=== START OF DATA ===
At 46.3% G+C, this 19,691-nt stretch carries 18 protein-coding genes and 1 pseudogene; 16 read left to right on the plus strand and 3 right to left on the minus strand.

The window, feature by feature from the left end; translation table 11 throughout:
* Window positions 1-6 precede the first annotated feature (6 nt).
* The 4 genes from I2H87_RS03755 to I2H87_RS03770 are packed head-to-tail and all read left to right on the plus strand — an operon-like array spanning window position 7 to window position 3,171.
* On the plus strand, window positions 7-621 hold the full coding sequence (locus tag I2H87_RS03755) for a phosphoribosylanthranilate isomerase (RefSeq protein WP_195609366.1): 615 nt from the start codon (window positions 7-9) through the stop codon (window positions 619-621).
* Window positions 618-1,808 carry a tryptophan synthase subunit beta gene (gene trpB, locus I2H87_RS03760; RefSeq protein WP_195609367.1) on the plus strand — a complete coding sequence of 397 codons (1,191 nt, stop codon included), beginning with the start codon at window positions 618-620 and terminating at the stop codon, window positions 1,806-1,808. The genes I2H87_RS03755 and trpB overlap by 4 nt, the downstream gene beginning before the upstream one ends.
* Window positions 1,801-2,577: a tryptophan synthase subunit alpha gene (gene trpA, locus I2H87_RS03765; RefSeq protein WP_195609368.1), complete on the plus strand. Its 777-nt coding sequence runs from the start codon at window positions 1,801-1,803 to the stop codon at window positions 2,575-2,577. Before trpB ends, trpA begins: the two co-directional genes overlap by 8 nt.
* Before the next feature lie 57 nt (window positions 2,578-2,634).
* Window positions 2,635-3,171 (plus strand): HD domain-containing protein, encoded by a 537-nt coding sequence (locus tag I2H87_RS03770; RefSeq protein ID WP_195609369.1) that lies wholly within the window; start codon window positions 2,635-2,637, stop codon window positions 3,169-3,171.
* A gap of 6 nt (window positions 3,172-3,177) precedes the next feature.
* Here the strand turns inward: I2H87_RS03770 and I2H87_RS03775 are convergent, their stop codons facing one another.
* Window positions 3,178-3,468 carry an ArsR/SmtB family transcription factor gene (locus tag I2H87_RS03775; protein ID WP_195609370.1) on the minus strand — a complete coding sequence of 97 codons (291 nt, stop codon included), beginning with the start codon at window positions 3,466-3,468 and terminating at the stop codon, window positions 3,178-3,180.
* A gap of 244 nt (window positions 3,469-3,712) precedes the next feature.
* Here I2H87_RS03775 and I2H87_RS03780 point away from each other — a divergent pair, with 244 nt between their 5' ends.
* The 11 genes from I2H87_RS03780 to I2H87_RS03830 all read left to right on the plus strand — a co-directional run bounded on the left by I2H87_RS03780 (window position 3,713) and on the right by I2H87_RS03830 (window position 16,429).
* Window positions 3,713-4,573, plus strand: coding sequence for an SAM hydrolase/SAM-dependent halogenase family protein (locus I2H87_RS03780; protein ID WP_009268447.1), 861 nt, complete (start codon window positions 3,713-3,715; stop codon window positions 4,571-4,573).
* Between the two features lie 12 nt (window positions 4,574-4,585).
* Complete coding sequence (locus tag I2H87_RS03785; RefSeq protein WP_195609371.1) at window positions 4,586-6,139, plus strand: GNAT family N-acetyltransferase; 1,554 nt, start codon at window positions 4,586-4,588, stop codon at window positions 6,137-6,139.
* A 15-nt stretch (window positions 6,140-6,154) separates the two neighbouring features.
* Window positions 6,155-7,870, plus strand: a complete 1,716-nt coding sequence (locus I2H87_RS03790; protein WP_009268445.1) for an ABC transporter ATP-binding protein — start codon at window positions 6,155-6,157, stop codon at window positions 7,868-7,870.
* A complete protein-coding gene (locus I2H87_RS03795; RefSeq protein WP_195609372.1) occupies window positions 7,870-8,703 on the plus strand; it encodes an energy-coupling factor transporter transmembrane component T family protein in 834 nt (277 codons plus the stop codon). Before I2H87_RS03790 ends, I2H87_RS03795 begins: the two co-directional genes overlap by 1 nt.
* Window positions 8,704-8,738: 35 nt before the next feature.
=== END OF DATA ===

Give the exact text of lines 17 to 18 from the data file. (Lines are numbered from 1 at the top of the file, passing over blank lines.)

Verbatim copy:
* Between the two features lie 12 nt (window positions 4,574-4,585).
* Complete coding sequence (locus tag I2H87_RS03785; RefSeq protein WP_195609371.1) at window positions 4,586-6,139, plus strand: GNAT family N-acetyltransferase; 1,554 nt, start codon at window positions 4,586-4,588, stop codon at window positions 6,137-6,139.